Two years ago, my chest was continually throbbing, as though my heart was beating outside of my chest. The weight of stress and anxiety controlled every aspect of my life.
I was in one of the deepest and darkest moments I have yet to experience.
My wife and I owned a small business. It was a cute boutique nestled in the heart of our uptown area. It was a space where you would often hear music in the park, the sounds of visitors attending an art festival and all the excitement a historical uptown area brings.
Owning a small business was something I’d always been interested in and having a women’s boutique that my wife could call her own was a dream come true for her.
We loved every aspect of what it took to run and operate a retail storefront. The hustle, late nights, early mornings, long buying trips, tedious tasks, mundane to-do lists. The whole gamut from A to Z was something we both thrived on.
We poured blood, sweat and tears into this store. She made it her own; we made it our child. It was our pride and joy.
Then in the summer of 2012, everything changed.
We welcomed our first son into the world. It was a magical moment and an experience I will never forget. To this day, three years later, it’s surreal that I have him.
Knowing that my wife was going to need some time off welcoming our baby boy into our home we had our ducks in a row for her to be away from the business for a while.
It was taken care of.
Until it wasn’t.
Having a child changes everything, for the better. It puts things into perspective. It shifts priorities. It’s a constant reminder of what’s important.
The store was no longer at the top of our priority list. It’s not that both couldn’t be done—it’s being done every single day by countless of successful business owners and parents. However, the early mornings, the long nights and the energy needed for a business to thrive were no longer attractive to us.
We wanted to pour all of our energy into our son and not have to constantly be in two places at once.
The store was slowly put on the back burner.
As we went through the motions of running a business, it began to suffer to the point where the operational expenses were coming from our own pockets. The pockets we worked so hard to deepen.
So we came to a decision to sell the store. A decision that was much needed, but one that would spiral into something I wasn’t expecting.
Upon the sale we found ourselves in a financial hole that will still take years to dig ourselves out of. Debt from owning a small business, student loans and a mortgage were piling faster than we could keep track of.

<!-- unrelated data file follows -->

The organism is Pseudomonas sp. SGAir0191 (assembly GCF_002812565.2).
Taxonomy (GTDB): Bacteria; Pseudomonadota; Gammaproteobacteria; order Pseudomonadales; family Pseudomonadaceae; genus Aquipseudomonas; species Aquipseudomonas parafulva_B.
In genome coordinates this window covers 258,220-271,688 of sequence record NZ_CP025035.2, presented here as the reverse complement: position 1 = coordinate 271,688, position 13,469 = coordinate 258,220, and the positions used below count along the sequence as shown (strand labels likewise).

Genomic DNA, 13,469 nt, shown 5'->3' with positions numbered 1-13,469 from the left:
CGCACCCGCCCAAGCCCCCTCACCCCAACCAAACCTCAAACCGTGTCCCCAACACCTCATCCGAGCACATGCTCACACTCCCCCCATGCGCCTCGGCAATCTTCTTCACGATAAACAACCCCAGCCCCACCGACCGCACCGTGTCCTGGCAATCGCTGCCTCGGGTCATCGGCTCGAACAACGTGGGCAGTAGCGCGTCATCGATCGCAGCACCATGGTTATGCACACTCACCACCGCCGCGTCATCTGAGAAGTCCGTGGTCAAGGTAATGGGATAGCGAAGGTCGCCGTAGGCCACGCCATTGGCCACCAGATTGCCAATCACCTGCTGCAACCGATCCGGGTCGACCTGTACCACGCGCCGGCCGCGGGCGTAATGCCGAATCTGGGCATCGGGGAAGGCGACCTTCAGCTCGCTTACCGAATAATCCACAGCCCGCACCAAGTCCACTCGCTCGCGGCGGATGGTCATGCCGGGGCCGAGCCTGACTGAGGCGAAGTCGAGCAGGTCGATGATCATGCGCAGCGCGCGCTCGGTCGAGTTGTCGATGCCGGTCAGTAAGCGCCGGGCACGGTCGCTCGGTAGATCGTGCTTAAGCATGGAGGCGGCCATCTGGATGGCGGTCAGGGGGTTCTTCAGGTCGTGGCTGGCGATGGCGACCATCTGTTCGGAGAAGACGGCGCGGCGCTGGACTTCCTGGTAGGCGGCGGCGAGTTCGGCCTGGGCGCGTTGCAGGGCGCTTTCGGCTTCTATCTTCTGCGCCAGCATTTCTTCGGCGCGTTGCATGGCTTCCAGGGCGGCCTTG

I would spend my days and nights going over scenarios in my head of what we should have done differently or what the future holds for us. Would we be without a home? Where would we live? How can we pay that next bill?
Patience became nonexistent, over reaction became common from both my wife and my son. There was intense friction between my wife and I. And my family lived on egg shells not wanting to make a wrong move that would suddenly set me off.
I found myself living in the past and dreading the future, rather than paying attention to the present.
I was becoming somebody I didn’t want to have anything to do with— a husband my wife didn’t deserve, a father my son couldn’t look up to.
I knew I had to do something.
Maybe it was the realization that my health was deteriorating from the stress and anxiety, or the effects my actions were having on my relationship with my wife and those I surrounded myself with. Or maybe it was witnessing myself become distant around my son, glossing over the very moments I’ve dreamed about.
All of these things were an awakening.
I knew I owed it to those around me to change, and I owed it to myself. I was drifting further away from who I really was, morphing into someone I didn’t recognize… someone I couldn’t stand.
I knew I had all of this baggage, these dark pockets deep within me that had been festering for weeks, months and years. It got to a point where the voice in my head, the word, was creating the reality in which I lived.
I had to expose the unexposed. I had to release the things I’ve been suppressing for years.
Knowing that I had to do something, but not knowing what, I just began to write.
The more I wrote the lighter I felt.
The more I wrote the more the heaviness on my chest began to dissipate.
The more I wrote the looser my shoulders became.
The more I wrote the more I smiled.
I knew things were buried, I just didn’t know what. Writing exposed the truth within me.
I began to realize that each moment, this very moment, is the exact definition of what my life is. This is it. This is my life. This very moment is defining who I am as a human being (tweet that!) It’s part of the legacy I am building and leaving.
It’s the story I am writing.
I am truly grateful for every moment experienced and every cent that we owe. The financial hole we found ourselves in still exists today, though we are chipping away at it. The biggest change, however, is how I see the entire experience.
My perspective has changed.
This experience of coming to the end of myself has led me down a transformational path. A path of awareness, self growth, gratitude and serving others. I would not be who I am today if it weren’t for this. My family would not be where it is without this tremendous failure. Because of it we are now closer and are growing as individuals together.
This is a story of transformation. It’s a story about perspective. The women’s boutique was our vehicle to change and growth.
Writing has gotten me there and will continue to guide me.
Image credit: John Kay